Monel Valves

Discussion in 'Trumpet Discussion' started by Trumpet Dreamer, Aug 29, 2010.

  1. Trumpet Dreamer

    Trumpet Dreamer Mezzo Forte User

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    Aug 14, 2010
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    I purchased a used Yamaha YTR-2335 and the seller claimed it had Monel Valves.
    Is there any way to identify this valve? I can find no evidence anywhere on the horn that would state the valve type.
     
  2. SteveRADavey

    SteveRADavey Pianissimo User

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    May 25, 2010
    Austin, TX
    "monel" isn't a reference to the type of valve per se; it doesn't have to do with the structure or design of the valves. It is the name of a patented metal alloy that is used for valves because it is resistant to corrosion.

    Some, but not all, Yamaha 2335 trumpets have monel valves. I think they put an 'm' at the end of the model number if it does, although I don't know whether it is stamped differently on the trumpet (second valve) or whether it is just an inventory tracking notation.

    - Steve-o
     
  3. lakerjazz

    lakerjazz Mezzo Piano User

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    Oct 10, 2006
    I doubt that the Yamaha would have anything other than monel valves. The only modern companies that I can think of that don't have monel valves are Getzen (nickel-plated), Jupiter (often use Stainless Steel), Eclipse (Stainless Steel), and Taylor (Stainless Steel). There are probably more, but the point is that most companies now use monel valves, and Yamaha definitely does use monel.
     
  4. trumpetsplus

    trumpetsplus Fortissimo User

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    Yamaha supplies the 2335 with either (very thinly plated) nickel plated or monel valves.

    To check whether you have nickel-plat or monel, look at the ports and the spring box. If these are all the same color as the valve, the valve has been nickel-plated. If they are brass colored, then the piston itself is a different material - in the case of this trumpet, monel.
     
  5. Trumpet Dreamer

    Trumpet Dreamer Mezzo Forte User

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    Aug 14, 2010
    Jazz Town, USA
    I just checked the piston/valve color...it is all a silver type of finish, shiny in some places, and a bit dull in other places. Does this mean these valves are of the nickel plate variety. Is this bad, good or indifferent?
     
  6. lakerjazz

    lakerjazz Mezzo Piano User

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    Well I guess I was being ignorant then :-(, but I should add (directed to the OP) that nickel-plated valves are not necessarily worse or better than monel, so don't worry about it either way.
     
  7. Dutchie

    Dutchie New Friend

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    Apr 11, 2010
    P.E.I., Canada
    If the lacquer on your yamaha is more of a 'darker' gold than a 'yellow-like' gold you have monel valves for sure. Monel is a stronger alloy which allows smaller tolerances between the piston and the valve casing, allowing for a better seal. Make sure to use a good synthetic oil like Hetman's as this helps keep the pistons in better condition than the regular $2 water and WD40.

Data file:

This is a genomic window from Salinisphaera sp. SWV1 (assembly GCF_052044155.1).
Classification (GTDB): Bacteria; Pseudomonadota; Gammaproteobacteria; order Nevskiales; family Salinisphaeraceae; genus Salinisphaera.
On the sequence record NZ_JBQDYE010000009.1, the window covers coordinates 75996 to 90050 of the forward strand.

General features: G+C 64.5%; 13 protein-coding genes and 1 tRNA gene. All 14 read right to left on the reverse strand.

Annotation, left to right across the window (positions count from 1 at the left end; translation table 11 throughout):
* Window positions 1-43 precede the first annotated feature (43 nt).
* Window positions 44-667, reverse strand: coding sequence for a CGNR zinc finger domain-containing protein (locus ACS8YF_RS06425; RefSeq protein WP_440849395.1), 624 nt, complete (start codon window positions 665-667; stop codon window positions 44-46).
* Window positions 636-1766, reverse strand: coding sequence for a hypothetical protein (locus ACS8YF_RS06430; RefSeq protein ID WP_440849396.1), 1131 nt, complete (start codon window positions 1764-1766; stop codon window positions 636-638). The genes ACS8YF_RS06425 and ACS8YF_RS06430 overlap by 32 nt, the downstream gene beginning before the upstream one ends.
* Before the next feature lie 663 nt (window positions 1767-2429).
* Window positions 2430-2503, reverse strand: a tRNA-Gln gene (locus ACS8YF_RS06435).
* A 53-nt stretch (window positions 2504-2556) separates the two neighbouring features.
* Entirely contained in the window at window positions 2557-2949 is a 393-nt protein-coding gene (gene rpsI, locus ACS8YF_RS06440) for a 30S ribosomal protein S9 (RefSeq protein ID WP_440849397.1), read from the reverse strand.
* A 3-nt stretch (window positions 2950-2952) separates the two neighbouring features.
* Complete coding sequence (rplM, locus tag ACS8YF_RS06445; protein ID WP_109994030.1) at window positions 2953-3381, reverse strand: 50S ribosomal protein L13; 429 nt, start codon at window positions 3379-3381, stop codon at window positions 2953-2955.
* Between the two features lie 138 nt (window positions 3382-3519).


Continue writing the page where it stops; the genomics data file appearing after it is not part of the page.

For those wondering about Jupiter, they have been using monel valves in their trumpets for a couple of years now at least.
     
  8. lakerjazz

    lakerjazz Mezzo Piano User

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    Oct 10, 2006
    Just missed this post- there are different schools of thought. Getzen, which is known for making some of the best valves, believes that nickel-plated valves are the only way to go. On the other hand, most modern companies that don't use stainless steel valves use monel valves. Monette has Getzen make monel valves for its trumpets. It just depends on the quality of the job like most other things. The valves on my Olds are nickel-plated, and they've lasted 60 years now with the original plating and minimal wear.
     
  9. lakerjazz

    lakerjazz Mezzo Piano User

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    Oct 10, 2006
    Dutchie,
    it's too bad that Jupiter does not use stainless steel anymore. I'm going to have to disagree with you on the idea of monel pistons being better. Like I said in my other post, it all depends.
     
  10. trumpetsplus

    trumpetsplus Fortissimo User

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    Guys, we are talking about an entry level trumpet!

    The Nickel plate used on this model in no way compares to the plating used by Getzen. It pits at the slightest provocation (unlike the Getzens which are covered by a lifetime warranty). And they have been fitted with too tight a tolerance ("because they could!") meaning that every time the valves dry out they freeze in the casings. Because of this, this model requires chemical or ultrasonic cleaning more often than any other trumpet I know.

    Engineers will tell you that monel is great for valves because it is a harder alloy than the brass used for the casings, and you have soft (casing) rubbing against hard piston). That is not correct. The elbows of the valve are brazed into the piston, requiring the monel to be heated to red-hot. Heating monel to red-hot anneals or softens the metal. Monel is not the best material for valves. This is why so many companies are reverting to either heavy, good quality nickel-plating, or stainless steel.
     

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